Layouts are incredibly powerful and time saving...Having come from other languages like Delphi and VB, I can tell you one of the best features of Swing are the layout managers.

enter image description here

public class TestLayout06 {

    public static void main(String[] args) {
        new TestLayout06();

    public TestLayout06() {
        EventQueue.invokeLater(new Runnable() {
            public void run() {
                try {
                } catch (ClassNotFoundException ex) {
                } catch (InstantiationException ex) {
                } catch (IllegalAccessException ex) {
                } catch (UnsupportedLookAndFeelException ex) {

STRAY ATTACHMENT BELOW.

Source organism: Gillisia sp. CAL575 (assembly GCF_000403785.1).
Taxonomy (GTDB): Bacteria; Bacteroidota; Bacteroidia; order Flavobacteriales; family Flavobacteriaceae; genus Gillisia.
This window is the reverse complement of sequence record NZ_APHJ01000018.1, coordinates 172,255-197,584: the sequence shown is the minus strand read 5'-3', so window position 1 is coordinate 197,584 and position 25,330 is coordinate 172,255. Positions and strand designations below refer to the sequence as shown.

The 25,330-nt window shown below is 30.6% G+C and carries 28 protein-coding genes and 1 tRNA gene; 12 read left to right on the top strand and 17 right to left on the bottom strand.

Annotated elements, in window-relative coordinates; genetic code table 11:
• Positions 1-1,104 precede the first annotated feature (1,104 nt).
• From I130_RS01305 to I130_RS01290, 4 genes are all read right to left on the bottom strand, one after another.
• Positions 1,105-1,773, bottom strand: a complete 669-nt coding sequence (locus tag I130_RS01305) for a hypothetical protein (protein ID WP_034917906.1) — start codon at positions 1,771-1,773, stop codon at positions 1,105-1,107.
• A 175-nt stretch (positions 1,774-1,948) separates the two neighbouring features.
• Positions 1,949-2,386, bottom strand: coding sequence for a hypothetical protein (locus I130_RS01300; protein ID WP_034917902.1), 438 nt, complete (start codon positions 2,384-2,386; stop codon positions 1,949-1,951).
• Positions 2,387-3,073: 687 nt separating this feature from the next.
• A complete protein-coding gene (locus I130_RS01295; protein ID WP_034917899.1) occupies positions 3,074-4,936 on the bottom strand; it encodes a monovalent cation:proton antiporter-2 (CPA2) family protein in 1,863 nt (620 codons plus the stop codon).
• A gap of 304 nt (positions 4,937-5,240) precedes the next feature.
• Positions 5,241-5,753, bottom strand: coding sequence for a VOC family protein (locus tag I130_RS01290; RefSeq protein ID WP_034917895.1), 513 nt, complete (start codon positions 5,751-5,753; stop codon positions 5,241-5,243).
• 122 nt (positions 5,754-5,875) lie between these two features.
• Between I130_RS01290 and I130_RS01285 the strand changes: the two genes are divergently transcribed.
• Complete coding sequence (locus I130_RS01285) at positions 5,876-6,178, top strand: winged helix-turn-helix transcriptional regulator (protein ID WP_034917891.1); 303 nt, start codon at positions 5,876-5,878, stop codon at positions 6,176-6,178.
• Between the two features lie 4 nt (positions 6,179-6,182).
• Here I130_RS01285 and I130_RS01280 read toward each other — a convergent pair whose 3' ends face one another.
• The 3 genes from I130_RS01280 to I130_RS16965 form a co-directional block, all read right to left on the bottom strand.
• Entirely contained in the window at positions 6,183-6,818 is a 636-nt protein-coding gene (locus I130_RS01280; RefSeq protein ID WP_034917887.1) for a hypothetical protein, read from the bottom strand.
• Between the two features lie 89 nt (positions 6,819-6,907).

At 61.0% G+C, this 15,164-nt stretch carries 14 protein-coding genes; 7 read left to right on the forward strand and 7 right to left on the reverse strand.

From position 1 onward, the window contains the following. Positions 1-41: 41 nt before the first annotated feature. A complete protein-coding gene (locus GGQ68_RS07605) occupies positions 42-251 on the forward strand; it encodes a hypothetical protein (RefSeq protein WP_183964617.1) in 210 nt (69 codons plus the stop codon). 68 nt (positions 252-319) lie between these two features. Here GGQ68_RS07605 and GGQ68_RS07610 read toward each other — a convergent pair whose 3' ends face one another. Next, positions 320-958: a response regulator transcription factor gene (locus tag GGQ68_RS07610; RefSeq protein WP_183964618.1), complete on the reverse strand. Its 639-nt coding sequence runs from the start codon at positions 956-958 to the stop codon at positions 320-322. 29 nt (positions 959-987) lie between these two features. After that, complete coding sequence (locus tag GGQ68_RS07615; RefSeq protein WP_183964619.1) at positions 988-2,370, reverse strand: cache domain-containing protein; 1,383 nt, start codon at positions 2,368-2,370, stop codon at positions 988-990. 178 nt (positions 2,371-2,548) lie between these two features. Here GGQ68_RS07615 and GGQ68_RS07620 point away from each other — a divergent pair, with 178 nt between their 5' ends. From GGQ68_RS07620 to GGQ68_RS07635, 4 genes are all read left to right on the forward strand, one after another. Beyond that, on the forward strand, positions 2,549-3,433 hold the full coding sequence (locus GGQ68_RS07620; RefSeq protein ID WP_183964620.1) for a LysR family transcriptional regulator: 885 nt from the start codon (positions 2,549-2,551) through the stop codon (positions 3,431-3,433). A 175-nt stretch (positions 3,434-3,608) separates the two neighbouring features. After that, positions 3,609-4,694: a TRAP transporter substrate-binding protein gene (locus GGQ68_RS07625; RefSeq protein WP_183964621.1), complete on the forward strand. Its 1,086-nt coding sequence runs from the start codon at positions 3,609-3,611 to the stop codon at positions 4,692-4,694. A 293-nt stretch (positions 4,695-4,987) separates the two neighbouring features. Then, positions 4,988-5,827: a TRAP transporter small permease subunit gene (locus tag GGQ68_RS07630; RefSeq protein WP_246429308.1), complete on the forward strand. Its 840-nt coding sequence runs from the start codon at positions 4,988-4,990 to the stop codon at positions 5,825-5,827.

JFrame frame = new JFrame();
                frame.setLayout(new BorderLayout());
                frame.add(new MenuPanel());

    protected class MenuPanel extends JPanel {

        public MenuPanel() {            
            JLabel label = new JLabel("Menu");
            setLayout(new GridBagLayout());

            GridBagConstraints gbc = new GridBagConstraints();
            gbc.gridx = 0;
            gbc.gridy = 0;
            add(label, gbc);

            gbc.fill = GridBagConstraints.HORIZONTAL;
            add(new JButton("Option 1"), gbc);
            add(new JButton("Option 2"), gbc);
            add(new JButton("Option 3"), gbc);

Take a look at

share|improve this answer
Ok I like the way that looks thanks for the advice. I will read over those 2 learning guides immediately thanks –  Dylan Oct 11 '12 at 20:57